The traffic and flooding puts many people off. So why do you think it’s still the “hip” place to be in Jakarta?
I heard about Kemang even when I was living in Jogjakarta. There is a history to this area and people talk about it. It’s an entertainment center.

What do you think about the new high-rise buildings in the area?
Personally I don’t think it’s a good idea. I think their impact has not been carefully considered. Like I said, Kemang is an entertainment center and it is an asset for tourism. I don’t think there should be any high-rise buildings in the area. The roads do not accommodate this.

What other activities are you involved in?
I enjoy doing volunteer work and being involved with social organization activities. I’ve been volunteering at Flowgi Foundation (www.flowgi.org) since 2006 as a coordinator for public relations, and I conduct social activities to enhance the education of poor children who live on the streets and in orphanages. We fundraise by doing several small projects.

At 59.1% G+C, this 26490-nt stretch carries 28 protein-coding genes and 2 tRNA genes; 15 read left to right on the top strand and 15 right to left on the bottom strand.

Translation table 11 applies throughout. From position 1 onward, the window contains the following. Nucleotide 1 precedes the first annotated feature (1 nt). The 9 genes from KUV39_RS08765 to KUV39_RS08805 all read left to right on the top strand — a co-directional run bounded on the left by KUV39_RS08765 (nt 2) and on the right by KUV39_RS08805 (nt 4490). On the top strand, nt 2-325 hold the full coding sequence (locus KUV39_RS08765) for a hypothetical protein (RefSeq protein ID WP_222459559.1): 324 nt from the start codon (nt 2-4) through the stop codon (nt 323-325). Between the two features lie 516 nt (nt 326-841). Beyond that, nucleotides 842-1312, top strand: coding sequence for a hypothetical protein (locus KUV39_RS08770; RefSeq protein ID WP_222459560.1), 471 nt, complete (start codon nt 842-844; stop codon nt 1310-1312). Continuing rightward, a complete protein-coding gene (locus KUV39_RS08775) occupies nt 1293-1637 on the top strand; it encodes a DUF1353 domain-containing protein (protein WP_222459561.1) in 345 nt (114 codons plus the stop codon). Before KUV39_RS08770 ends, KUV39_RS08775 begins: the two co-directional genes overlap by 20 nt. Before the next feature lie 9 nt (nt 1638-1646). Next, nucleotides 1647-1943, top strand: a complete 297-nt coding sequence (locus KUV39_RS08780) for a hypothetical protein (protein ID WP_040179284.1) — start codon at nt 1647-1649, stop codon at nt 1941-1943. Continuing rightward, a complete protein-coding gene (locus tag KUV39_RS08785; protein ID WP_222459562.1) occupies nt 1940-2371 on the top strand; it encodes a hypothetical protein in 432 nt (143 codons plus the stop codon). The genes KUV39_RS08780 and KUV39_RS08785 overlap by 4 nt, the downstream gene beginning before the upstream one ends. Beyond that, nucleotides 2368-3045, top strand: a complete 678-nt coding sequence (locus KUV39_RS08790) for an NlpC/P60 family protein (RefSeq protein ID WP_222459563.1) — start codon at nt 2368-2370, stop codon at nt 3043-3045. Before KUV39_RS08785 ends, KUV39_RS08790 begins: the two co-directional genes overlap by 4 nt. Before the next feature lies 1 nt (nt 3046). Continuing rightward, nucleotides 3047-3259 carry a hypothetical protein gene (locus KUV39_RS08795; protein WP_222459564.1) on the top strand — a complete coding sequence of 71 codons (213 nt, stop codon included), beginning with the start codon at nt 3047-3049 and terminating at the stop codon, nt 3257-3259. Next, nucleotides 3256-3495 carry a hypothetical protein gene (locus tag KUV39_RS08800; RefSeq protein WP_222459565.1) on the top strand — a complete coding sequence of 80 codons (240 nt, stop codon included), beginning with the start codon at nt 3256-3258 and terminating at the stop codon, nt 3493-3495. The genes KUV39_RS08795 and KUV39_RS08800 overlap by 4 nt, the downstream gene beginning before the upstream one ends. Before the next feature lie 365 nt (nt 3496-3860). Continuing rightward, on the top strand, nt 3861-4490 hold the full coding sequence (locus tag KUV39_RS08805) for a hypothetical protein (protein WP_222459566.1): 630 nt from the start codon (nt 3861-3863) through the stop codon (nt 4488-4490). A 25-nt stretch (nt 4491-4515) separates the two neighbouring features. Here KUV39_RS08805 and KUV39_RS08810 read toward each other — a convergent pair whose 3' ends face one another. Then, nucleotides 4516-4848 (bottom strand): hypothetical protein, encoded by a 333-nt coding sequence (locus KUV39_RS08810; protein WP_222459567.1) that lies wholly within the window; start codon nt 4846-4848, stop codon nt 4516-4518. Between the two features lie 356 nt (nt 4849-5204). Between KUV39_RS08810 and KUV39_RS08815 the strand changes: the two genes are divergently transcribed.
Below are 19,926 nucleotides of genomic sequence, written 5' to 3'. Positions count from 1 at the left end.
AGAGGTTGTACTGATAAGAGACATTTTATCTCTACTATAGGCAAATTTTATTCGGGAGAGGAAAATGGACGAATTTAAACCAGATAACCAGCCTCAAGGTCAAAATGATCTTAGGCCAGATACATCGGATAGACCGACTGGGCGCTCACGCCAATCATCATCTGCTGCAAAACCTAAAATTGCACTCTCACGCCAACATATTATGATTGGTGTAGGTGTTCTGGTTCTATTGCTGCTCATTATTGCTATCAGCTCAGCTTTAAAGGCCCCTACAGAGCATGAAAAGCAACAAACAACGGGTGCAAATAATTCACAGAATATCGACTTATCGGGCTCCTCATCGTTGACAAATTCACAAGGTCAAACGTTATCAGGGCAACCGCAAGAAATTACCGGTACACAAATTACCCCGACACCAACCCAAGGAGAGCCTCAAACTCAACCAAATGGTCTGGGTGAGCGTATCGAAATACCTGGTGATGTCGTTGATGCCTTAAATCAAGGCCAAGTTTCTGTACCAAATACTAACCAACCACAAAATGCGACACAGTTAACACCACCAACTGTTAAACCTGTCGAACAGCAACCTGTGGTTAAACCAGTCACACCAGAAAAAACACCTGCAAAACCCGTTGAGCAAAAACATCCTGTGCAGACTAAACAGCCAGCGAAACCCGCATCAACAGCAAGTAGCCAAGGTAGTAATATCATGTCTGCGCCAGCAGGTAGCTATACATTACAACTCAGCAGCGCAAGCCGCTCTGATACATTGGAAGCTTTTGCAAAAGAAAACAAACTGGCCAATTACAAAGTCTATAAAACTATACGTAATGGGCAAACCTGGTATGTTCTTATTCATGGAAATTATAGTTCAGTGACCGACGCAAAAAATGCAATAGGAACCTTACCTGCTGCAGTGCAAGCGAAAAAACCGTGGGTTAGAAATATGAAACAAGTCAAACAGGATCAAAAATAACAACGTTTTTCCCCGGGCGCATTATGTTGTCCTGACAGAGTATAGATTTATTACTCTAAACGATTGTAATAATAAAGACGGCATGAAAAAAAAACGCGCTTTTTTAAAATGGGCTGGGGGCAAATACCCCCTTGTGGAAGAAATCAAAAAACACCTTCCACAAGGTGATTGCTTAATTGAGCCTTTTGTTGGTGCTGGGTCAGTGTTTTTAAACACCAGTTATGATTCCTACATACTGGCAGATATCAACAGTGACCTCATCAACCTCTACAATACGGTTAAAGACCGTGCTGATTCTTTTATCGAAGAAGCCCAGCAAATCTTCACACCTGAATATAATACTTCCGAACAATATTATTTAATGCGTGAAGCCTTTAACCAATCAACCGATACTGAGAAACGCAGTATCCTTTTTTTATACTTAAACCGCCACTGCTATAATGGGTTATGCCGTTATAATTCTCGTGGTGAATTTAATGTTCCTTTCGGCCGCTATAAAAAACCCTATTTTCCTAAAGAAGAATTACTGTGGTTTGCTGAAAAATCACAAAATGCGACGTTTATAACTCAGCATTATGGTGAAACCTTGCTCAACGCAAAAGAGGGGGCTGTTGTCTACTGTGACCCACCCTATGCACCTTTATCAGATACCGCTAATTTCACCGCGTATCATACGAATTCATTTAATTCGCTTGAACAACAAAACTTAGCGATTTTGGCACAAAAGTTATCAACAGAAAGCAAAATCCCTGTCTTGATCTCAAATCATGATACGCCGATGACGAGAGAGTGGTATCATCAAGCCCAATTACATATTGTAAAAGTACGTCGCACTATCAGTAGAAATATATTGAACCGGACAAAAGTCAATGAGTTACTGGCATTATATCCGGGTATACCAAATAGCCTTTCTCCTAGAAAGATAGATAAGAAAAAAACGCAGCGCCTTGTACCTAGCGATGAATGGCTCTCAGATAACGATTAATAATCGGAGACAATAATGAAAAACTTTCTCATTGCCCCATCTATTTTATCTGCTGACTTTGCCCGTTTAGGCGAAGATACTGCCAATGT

Where are you from originally?
I’m from Jogjakarta. I moved to Jakarta in 2006 after the earthquake and after my father passed away.

What do you like about living in Kemang?
It’s near my office and I can walk or ride my bike anywhere. Everything is near — boutiques, spas, bars and restaurants. Everything is here. I enjoy the festivals when the streets are blocked. I also believe that Kemang is a safe neighborhood.

What don’t you like?
The wide gap between the rich and the poor. Just around the corner in the Bangka area you can still spot poverty, while on the other side is luxury. At Bangka you can still find food that costs less than Rp 10,000.

How do you get to work?
I ride my bike to work. Since we have such small streets in the area, and too much traffic, it is convenient for me to ride my bike. Unfortunately, there aren’t any proper places for me to park my bike.

Where are you on Saturday night?
I have a favorite place for Saturdays. It’s called Birdie. It’s an affordable drinking place where you can still find a cup of coffee for Rp 5,000. Or I go to Bremer to have a few beers with journalists.